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European Space Agency

European Mars Science and Exploration Conference: Mars Express & ExoMars
ESTEC, Noordwijk, The Netherlands, 12 - 16 November, 2007


EASTERN ELYSIUM REGION OF MARS A. Safaeinili1, R. Orosei2. R. Phillips3 J. Plaut1, K. Doubleday1,
Y. Gim1, B. Campbell4, R. Seu5,1Jet Propulsion Laboratory, Pasadena, 91109, USA. 2Istituto di Astrofisica
Spaziale e Fisica Cosmica, Istituto Nazionale di Astrofisica, Rome 00133, Italy, 3Department of Earth and
Planetary Sciences, Washington University,St. Louis, MO 63130, USA,4 Center for Earth and Planetary Studies
Smithsonian Institution, Washington, DC 20013-7012, USA, 5Dipartimento INFOCOM, University of Rome
``La Sapienza'', Rome 00184, Italy.,

Introduction: We present results on the Elysium

Planitia near the equator that show evidence of
shallow radio-transparent deposits. This is the
largest radar transparent area away from the Mars
polar layered deposits observed by either MARSIS
(Mars Advanced Radar for Subsurface and
Ionospheric Sounding) and SHARAD (SHAllow
RADar). The first indications of radar transparency
in this region was provided by MARSIS. However,
most of this region remained unexplored partly
because of a lack of depth resolution of MARSIS
that is ~80 meters in the subsurface. SHARAD is
able to resolve these deposits better due to its higher
bandwidth providing approximately 10 times better
depth resolution. The MARSIS radar sounder
operates over 4 bands between 1.3 MHz and 5.5
MHz and has a maximum bandwidth of 1 MHz.
SHARAD operates between 15 MHz and 25 MHz
with a maximum bandwidth of 10 MHz. Although
SHARAD has higher resolution, its performance
can be degraded due to surface roughness causing a
loss of coherence in radar echo which in turn can Figure 1. Three parallel SHARAD tracks over the
make the detection more difficult. Elysium planitia showing a single subsurface interface at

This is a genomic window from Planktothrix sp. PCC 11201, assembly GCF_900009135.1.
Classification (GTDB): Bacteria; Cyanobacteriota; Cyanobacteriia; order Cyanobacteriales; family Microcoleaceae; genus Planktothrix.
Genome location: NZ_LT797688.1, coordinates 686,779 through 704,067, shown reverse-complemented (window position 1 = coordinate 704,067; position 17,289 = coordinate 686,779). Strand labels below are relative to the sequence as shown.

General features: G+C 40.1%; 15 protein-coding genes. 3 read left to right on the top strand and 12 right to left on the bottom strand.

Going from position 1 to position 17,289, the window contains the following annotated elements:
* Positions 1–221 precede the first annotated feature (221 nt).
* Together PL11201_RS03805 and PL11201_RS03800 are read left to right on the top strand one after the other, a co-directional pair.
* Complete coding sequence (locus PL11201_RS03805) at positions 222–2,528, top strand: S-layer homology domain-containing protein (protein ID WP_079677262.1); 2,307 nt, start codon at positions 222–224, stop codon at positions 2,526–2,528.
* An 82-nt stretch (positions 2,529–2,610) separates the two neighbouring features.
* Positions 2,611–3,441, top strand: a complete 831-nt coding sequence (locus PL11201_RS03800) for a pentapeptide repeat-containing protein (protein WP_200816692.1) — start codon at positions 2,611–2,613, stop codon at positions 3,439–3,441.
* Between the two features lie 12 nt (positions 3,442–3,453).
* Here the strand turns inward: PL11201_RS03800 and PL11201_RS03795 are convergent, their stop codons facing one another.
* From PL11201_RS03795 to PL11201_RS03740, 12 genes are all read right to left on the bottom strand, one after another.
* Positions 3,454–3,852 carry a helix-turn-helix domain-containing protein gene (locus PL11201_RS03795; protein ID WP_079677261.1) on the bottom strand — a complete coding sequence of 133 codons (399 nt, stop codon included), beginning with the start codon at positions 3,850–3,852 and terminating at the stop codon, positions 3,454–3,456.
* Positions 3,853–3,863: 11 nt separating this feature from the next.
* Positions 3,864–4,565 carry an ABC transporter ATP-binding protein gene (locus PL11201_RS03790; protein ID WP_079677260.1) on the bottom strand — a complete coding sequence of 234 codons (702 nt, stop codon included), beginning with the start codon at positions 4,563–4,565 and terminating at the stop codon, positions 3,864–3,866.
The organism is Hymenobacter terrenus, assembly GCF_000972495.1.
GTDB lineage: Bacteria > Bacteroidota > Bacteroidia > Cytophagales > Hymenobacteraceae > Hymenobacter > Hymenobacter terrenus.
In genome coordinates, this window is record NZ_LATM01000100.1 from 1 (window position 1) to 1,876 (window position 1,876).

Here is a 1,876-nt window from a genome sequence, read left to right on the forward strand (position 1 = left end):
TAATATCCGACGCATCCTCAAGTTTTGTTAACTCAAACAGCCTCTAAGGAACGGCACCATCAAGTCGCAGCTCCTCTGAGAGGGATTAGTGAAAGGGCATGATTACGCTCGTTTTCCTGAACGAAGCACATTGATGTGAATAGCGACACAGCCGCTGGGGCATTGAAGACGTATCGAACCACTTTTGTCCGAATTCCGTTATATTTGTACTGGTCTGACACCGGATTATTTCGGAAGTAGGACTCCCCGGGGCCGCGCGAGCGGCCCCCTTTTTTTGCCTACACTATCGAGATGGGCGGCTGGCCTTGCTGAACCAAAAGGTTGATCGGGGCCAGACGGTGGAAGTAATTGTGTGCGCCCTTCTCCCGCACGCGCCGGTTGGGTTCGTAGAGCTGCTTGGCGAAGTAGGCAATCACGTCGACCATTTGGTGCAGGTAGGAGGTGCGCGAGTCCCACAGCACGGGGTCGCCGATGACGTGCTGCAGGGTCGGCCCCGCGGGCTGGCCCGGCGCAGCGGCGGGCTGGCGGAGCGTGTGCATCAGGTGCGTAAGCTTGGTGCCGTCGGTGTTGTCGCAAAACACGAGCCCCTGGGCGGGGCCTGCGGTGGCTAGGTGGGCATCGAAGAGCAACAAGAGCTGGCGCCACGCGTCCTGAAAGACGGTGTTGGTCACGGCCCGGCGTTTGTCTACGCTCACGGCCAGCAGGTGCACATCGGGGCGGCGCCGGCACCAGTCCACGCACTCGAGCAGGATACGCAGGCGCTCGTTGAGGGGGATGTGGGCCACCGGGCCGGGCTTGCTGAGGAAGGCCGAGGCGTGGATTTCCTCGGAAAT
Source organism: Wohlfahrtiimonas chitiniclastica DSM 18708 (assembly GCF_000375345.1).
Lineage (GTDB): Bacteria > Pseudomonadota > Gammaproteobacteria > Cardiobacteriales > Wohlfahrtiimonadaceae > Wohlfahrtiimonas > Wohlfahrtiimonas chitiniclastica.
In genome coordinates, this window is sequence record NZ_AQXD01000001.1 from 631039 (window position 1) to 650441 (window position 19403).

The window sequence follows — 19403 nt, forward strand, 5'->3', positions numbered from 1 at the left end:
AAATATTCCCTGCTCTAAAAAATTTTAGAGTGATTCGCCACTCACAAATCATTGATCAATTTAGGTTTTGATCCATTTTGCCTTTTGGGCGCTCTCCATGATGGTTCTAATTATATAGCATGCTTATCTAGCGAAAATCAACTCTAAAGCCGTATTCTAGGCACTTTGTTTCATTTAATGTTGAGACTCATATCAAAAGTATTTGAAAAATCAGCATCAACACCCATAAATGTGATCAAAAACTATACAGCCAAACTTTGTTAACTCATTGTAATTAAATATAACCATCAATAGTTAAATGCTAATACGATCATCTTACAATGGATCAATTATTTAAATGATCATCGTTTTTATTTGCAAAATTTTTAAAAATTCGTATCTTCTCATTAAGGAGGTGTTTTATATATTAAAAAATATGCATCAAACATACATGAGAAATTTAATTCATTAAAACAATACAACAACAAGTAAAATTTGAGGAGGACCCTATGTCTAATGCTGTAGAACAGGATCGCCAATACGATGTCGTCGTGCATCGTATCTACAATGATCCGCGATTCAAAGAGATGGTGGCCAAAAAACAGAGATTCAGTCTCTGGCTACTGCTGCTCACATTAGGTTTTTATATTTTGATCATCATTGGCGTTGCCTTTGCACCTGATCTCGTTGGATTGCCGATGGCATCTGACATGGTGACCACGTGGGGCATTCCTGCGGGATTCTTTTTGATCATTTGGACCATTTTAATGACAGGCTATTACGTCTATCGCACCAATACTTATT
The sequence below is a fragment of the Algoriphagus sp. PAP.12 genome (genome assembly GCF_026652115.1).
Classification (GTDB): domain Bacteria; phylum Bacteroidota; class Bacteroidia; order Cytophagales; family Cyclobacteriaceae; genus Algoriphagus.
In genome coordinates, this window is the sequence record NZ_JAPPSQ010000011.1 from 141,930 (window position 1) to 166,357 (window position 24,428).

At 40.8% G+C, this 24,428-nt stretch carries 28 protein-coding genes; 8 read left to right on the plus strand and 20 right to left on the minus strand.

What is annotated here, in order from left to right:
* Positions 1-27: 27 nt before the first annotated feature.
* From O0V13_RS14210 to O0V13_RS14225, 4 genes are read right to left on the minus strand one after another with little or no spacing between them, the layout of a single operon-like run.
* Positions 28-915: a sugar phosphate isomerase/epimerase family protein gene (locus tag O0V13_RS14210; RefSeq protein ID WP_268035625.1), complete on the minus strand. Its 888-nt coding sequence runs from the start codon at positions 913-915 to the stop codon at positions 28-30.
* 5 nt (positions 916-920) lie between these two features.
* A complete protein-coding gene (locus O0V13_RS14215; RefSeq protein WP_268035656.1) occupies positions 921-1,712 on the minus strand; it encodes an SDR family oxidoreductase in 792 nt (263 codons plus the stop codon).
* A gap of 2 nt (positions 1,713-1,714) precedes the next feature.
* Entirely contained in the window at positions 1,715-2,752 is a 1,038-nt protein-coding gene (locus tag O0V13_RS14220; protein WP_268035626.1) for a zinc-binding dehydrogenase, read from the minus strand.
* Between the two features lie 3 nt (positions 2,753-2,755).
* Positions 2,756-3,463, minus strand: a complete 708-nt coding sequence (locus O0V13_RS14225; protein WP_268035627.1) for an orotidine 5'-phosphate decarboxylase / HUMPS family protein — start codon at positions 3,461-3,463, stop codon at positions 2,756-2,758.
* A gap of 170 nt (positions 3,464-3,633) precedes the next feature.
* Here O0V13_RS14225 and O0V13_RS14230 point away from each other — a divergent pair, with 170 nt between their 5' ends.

a depth of 60 m.
continuous interface with clear indication of a
Radar Observations: We measure the depth of the
second deeper interface in the beginning of the
deposit to be up to 200-meters thick assuming a
track. We interpret these as boundaries between
dielectric constant of 4. The origin of this terrain
different flow episodes. It is possible that other
has been attributed to volcanic flows [1,5], but also
boundaries exist but it is not observed by the radar.
aqueous or sedimentary processes [2]. If there are
Summary: Both MARSIS and SHARAD provide
remnant water ice deposits in this region, they must
evidence of an extensive shallow (< 300 meters)
be covered by a protective layer of material to
radio-transparent deposit covering the northern
prevent sublimation. The question is whether the
plains of Mars including the Elysium [3] and
radar data can provide clues about the nature of
Amazonis [4]. These deposits are up to 200-meters
these deposits. The radar data indicate transparent
thick in the Elysium region. Similar depth and radar
deposits that can be consistent with both an aqueous
signature between the Elysium and Amazonis
and volcanic origin. However, these radar data can
regions point to common mechanism.
also measure the extent of these regions, which can
Acknowledgments: SHARAD was provided by the
provide additional information about the nature of
Italian Space Agency (ASI) for use on NASA’s
these deposits. The fact that we observe a similar
Mars Reconnaissance Orbiter. MARSIS is a joint
thickness and distribution of deposit in the Elysium
project of ASI and NASA. Some of the work
[3] as well as the Amazonis [4], suggests the
described herein was performed at the Jet
possibility of a common mechanism responsible for
Propulsion Laboratory under contract with NASA.
these deposits. We have collected data over many
parallel tracks enabling us to develop a map of the References: [1] Hartmann, W. K. and D. C. Berman, J.
subsurface of this region. Geophys Res., 105, 15,011, 2000. [2] Murray et al Nature,
Figure 1 shows radargrams from three parallel Vol. 34, pp 352-355, 2005. [3] Safaeinili et al., Seventh
SHARAD tracks. The radargram shows a international Mars Conference, 2007. [4] Campbell et al.,
Seventh international Mars Conference, 2007. [5] Plescia,
J.B., Icarus 164 (2003) 79–95.

Seventh International Conference on Mars 3206.pdf